GSM Network | What is GSM Network?
So, citing all these limitations, second-generation networks emerged. Second-generation networks also go by the name of global system for mobile communication that is GSM, and it was launched in 1991 in Finland. Note that a Finnish company, Nokia, has given us a lot of communication infrastructure and cell phones right.
Most of us would have seen this cell phone that is Nokia 3310, so the significant difference between first-generation and second-generation was the digital signals. Hence, in the second generation, we had digital signals.
For that, we had QPSK right that is in-phase quadrature-phase and then you would have some symbols so any given time frame, you could send a symbol of two bits rather than one bit and that was a major advantage, so it gave us, so it gave rise to data rate as we will see next also in 2 G.
The short message services were enabled moreover digital encryption was also enforced so we had more security and encryption in 2g networks as compared to the 1g Network.
Furthermore, it was based on time division multiple access rather than frequencies. Now, the time was divided right, so each user was given a specific time to communicate. Moreover, the uplink and downlink can also transmit based on different time slots on the same frequency channel. An essential feature over here is the concept of cellular technology.
If you look into this figure, we have different cells that say this is our first frequency, which is f1 right, so the neighbouring frequencies are over here shown say this is f2 f3 and f4 privilege. Hence, all the adjacent cells have different frequency bands right to not interfere with this given cell. Still, at the same time, you have the capability of reintroducing this f1 over here, right so?
The signals from this base station will have minimal effect on this base station note that this is a straightforward structure based on the Hexagon grid. Still, significantly intra-channel interference has been mitigated to a reasonable extent.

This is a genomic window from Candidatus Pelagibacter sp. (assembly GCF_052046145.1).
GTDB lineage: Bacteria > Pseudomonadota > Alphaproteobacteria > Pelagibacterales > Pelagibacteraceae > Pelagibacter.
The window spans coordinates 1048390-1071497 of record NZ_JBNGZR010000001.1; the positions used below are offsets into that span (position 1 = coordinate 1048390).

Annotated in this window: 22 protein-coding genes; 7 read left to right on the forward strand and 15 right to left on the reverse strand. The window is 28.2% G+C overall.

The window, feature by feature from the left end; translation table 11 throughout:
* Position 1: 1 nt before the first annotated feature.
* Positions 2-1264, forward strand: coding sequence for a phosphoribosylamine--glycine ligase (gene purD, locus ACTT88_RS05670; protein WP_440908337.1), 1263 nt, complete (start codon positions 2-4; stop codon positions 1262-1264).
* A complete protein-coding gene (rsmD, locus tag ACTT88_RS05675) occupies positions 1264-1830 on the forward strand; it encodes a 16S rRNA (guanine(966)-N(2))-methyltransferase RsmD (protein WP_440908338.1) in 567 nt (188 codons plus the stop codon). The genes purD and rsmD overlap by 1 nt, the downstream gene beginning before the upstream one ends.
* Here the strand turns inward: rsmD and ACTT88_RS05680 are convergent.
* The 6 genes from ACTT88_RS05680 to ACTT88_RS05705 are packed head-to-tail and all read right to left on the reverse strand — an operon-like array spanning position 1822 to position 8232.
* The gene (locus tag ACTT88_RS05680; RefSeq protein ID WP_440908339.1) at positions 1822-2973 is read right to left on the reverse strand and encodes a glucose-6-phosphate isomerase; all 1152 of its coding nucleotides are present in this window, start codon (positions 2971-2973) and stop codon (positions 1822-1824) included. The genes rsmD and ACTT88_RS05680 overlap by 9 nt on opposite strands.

2G networks provide better quality this is simply because in digital signals now we have ones and zeros, and the threshold detection is relatively easy as compared to analogue signals right also, we have reliable horizontal handoff; proper handoff is hand over as I mentioned previously and what do we mean by horizontal handoff.
Horizontal handoff is simply the handoff between the same technologies, that is if you are using a cellular network. Again you’re moving towards a cellular network so that kind of switch is a basically horizontal handoff. Still, you also have a vertical handoff, and that vertical kind of handoff is simply if you are in a cellular network, but you are loading some data.
Still, at the same time, you also have broadband Wi-Fi availability in your given location so you could have a handle handoff between the base station and the Wi-Fi or the broadband technology so in 2g the handoff is more reliable you have specific algorithms including the HO_Margin that is if again the mobile station is moving from this location to this location initially.
It was mated to an old base station, and now it would be connected to a new base station. Still, as it is moving from this point to this point, so over here or over here, the handoff has not taken place, so if the threshold is met. That threshold level is based on this HO_Margin right until then, the difference between the two signals is considerable.
So there will be no handover, and once there is a handoff, then this mobile station will be connected to the new based receiver, the transceiver station. Hence, such kinds of algorithms give us a more reliable handoff, and the possibility of call drop during handoff is minimized. Importantly we have a speed improvement to 64 kilobits per second from 2.4 kilometres per second of 1G Network.